How long have you worked at Children’s? I’ve been here since this spring, April 5, 2013. But I actually started my nursing career at Children’s — Minneapolis on the float team for two years from 1998 to 2000 when I just finished nursing school.
Describe your work at Children’s. My working title is Perinatal HIV Nurse Coordinator. In this role I collaborate with OB and HIV medical and support staff to provide nursing care coordination for HIV-infected pregnant women, their HIV-exposed infants and their families in Minnesota. One of the unique aspects to this work is that my service is accessible across health systems, and I serve as a resource to patients, families, providers and the larger community. Essentially I can go anywhere in the state to support a client, offer education and work to improve health outcomes for this population of mothers and infants.
World AIDS Day is on Dec. 1. What is Minnesota and Children’s doing to help combat AIDS? Minnesota has many medical care and support services for people living with HIV and AIDS funded by the federal Ryan White CARE Act. The Minnesota Department of Health supports many different prevention programs for those most at risk for acquiring or transmitting HIV.
At Children’s we provide medical care and specialized support services to over 100 children and adolescents infected with HIV. Children come to us from all over Minnesota and surrounding states and all over the world. Children’s also houses the Minnesota Perinatal HIV Program. We provide nursing care coordination for women and their partners during pregnancy and up to six months following birth, and offer education on the latest treatment and prevention guidelines and consultation to medical providers across the state caring for these women and their families. We also offer preconception counseling and guidance for couples wishing to conceive safely and prevent HIV transmission.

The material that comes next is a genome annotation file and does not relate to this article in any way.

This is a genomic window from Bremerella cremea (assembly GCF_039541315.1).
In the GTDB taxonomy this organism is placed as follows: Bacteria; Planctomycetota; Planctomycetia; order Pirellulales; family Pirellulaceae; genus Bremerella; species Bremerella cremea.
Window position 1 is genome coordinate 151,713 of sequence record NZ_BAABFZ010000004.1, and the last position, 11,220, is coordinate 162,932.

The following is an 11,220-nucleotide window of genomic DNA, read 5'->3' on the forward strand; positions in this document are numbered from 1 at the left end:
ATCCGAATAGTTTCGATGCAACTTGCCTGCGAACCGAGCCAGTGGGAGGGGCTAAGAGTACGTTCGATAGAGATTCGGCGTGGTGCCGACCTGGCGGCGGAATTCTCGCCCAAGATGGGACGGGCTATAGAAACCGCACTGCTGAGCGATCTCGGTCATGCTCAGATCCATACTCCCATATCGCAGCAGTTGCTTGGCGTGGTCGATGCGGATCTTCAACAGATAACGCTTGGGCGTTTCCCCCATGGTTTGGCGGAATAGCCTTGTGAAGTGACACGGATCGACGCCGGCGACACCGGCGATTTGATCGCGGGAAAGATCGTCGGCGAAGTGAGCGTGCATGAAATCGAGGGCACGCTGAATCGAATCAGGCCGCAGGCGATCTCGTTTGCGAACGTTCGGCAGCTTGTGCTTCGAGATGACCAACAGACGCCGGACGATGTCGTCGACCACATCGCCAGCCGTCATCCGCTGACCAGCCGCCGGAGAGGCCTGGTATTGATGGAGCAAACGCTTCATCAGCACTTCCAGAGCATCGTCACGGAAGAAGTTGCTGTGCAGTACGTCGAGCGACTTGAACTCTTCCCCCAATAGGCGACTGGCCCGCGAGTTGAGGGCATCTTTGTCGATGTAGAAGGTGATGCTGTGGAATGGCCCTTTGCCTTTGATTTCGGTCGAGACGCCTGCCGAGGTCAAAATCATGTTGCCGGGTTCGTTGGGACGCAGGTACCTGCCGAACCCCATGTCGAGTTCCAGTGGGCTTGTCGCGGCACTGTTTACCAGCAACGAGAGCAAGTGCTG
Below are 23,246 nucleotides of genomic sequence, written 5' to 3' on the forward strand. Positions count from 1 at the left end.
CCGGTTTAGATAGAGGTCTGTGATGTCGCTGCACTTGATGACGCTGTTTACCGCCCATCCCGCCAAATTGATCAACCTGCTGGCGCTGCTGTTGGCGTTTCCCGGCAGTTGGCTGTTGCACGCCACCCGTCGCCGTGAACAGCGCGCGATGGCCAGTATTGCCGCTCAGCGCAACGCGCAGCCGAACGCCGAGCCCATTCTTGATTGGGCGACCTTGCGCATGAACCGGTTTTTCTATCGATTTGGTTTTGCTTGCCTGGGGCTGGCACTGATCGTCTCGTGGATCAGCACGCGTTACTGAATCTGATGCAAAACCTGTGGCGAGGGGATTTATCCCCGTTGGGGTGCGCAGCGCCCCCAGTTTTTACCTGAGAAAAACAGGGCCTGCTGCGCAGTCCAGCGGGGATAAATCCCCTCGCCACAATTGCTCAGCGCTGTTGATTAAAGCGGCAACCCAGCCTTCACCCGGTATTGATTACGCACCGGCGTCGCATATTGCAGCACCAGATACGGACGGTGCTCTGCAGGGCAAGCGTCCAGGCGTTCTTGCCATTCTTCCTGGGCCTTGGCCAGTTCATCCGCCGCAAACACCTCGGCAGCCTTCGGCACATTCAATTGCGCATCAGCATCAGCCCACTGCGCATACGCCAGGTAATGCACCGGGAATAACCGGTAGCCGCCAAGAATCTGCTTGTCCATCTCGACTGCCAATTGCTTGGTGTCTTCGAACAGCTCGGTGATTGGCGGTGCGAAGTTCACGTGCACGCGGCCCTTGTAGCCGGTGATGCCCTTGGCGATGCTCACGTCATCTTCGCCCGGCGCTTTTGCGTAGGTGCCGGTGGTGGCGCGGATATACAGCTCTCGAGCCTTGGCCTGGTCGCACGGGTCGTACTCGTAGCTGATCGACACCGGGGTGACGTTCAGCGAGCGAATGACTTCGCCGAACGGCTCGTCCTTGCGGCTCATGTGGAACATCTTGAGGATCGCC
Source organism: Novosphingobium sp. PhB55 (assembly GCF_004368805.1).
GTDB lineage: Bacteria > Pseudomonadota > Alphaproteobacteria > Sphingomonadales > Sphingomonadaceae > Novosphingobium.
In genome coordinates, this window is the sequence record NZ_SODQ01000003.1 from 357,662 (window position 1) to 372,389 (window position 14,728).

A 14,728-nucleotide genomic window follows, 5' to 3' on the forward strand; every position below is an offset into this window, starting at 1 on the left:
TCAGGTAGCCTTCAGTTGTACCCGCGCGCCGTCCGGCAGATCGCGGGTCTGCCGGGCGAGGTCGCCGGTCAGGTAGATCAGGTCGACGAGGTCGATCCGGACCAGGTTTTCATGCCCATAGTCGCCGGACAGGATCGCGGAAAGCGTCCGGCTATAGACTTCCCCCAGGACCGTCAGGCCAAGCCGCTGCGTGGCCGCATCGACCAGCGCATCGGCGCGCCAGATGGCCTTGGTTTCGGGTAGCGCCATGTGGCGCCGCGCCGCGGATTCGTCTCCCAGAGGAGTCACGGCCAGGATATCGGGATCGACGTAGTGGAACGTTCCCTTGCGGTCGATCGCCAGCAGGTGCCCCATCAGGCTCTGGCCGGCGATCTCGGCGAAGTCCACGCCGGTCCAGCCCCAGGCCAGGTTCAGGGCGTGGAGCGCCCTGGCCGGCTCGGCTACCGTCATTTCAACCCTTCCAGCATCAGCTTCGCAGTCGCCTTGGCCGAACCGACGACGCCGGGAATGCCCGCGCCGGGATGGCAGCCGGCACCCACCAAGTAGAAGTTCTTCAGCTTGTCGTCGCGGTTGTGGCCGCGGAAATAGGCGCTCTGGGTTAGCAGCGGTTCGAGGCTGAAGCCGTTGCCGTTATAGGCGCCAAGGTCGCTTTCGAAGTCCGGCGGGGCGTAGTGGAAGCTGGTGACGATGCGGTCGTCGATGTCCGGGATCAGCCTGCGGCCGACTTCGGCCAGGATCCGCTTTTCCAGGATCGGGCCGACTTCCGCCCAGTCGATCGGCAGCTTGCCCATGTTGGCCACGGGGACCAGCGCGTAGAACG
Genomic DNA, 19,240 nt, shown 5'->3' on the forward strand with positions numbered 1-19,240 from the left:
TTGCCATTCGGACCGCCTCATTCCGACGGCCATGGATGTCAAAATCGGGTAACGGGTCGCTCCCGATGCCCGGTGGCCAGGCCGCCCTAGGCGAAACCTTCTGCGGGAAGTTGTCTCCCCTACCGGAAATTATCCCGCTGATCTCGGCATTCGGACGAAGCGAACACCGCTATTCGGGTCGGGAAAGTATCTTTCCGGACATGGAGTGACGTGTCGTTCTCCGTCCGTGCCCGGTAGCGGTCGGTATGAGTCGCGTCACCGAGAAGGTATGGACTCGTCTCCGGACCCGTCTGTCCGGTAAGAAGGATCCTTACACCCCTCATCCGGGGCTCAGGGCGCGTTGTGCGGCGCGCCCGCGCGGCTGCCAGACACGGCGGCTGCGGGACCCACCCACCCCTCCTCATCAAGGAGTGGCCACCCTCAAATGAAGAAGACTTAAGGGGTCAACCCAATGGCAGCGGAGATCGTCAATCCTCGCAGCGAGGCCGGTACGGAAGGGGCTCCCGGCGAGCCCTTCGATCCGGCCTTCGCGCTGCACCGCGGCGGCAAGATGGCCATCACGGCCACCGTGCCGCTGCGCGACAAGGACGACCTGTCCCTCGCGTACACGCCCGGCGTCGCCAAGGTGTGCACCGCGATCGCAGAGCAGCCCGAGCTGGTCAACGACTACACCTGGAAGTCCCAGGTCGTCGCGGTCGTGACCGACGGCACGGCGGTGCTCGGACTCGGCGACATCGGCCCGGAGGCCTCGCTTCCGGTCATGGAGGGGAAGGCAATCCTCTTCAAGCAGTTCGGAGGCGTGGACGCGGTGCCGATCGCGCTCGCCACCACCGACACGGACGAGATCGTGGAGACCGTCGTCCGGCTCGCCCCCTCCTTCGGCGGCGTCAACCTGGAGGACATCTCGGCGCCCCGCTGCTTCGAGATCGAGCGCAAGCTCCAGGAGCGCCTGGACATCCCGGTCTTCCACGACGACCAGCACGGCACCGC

What do you love most about your job? I get to sit down and really engage with my clients since building trust is a huge piece of this work. The initial intake appointments are typically about 90 minutes to two hours, and I can meet the woman wherever she is comfortable – in her home, the clinic, a library. And then I can meet with her as often as she requests, sometimes it’s every couple of weeks, sometimes it’s checking in by phone, depending on her particular circumstances. Thirty-nine percent of our clients are just learning about their HIV diagnosis with the pregnancy so you can well imagine the impact it has on them and their ability to take in this information and trust that their newborn has an excellent chance to be healthy and HIV-free. In addition, close to 40 percent of our client population is from Africa, where their experience of living with – or too often dying from- HIV is very different from what is possible in the United States. It’s just an incredible privilege to support these women to have the best outcomes possible for themselves and their newborns at this juncture of their lives.
What is your favorite restaurant? Obento-ya. It’s a great Japanese restaurant in southeast Minneapolis with wonderful food and a nice small atmosphere at a very reasonable price.